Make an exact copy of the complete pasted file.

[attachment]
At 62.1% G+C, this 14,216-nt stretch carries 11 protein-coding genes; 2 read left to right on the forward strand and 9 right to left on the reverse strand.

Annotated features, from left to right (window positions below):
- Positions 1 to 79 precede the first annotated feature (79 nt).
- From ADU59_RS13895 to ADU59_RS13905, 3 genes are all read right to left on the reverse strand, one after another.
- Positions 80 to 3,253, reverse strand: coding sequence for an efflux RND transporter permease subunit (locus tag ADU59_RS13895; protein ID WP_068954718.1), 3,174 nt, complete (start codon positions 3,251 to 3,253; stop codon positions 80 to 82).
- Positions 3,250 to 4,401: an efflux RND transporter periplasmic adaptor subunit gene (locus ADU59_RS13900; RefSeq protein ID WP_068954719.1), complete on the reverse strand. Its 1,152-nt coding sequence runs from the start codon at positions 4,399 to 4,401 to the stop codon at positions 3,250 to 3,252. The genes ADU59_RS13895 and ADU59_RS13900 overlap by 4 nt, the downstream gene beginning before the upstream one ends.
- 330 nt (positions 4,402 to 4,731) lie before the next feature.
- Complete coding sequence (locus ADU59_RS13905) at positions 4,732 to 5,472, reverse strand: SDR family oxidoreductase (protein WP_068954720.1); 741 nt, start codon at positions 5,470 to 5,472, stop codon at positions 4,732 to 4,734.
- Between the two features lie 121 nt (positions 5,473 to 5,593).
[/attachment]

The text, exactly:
At 62.1% G+C, this 14,216-nt stretch carries 11 protein-coding genes; 2 read left to right on the forward strand and 9 right to left on the reverse strand.

Annotated features, from left to right (window positions below):
- Positions 1 to 79 precede the first annotated feature (79 nt).
- From ADU59_RS13895 to ADU59_RS13905, 3 genes are all read right to left on the reverse strand, one after another.
- Positions 80 to 3,253, reverse strand: coding sequence for an efflux RND transporter permease subunit (locus tag ADU59_RS13895; protein ID WP_068954718.1), 3,174 nt, complete (start codon positions 3,251 to 3,253; stop codon positions 80 to 82).
- Positions 3,250 to 4,401: an efflux RND transporter periplasmic adaptor subunit gene (locus ADU59_RS13900; RefSeq protein ID WP_068954719.1), complete on the reverse strand. Its 1,152-nt coding sequence runs from the start codon at positions 4,399 to 4,401 to the stop codon at positions 3,250 to 3,252. The genes ADU59_RS13895 and ADU59_RS13900 overlap by 4 nt, the downstream gene beginning before the upstream one ends.
- 330 nt (positions 4,402 to 4,731) lie before the next feature.
- Complete coding sequence (locus ADU59_RS13905) at positions 4,732 to 5,472, reverse strand: SDR family oxidoreductase (protein WP_068954720.1); 741 nt, start codon at positions 5,470 to 5,472, stop codon at positions 4,732 to 4,734.
- Between the two features lie 121 nt (positions 5,473 to 5,593).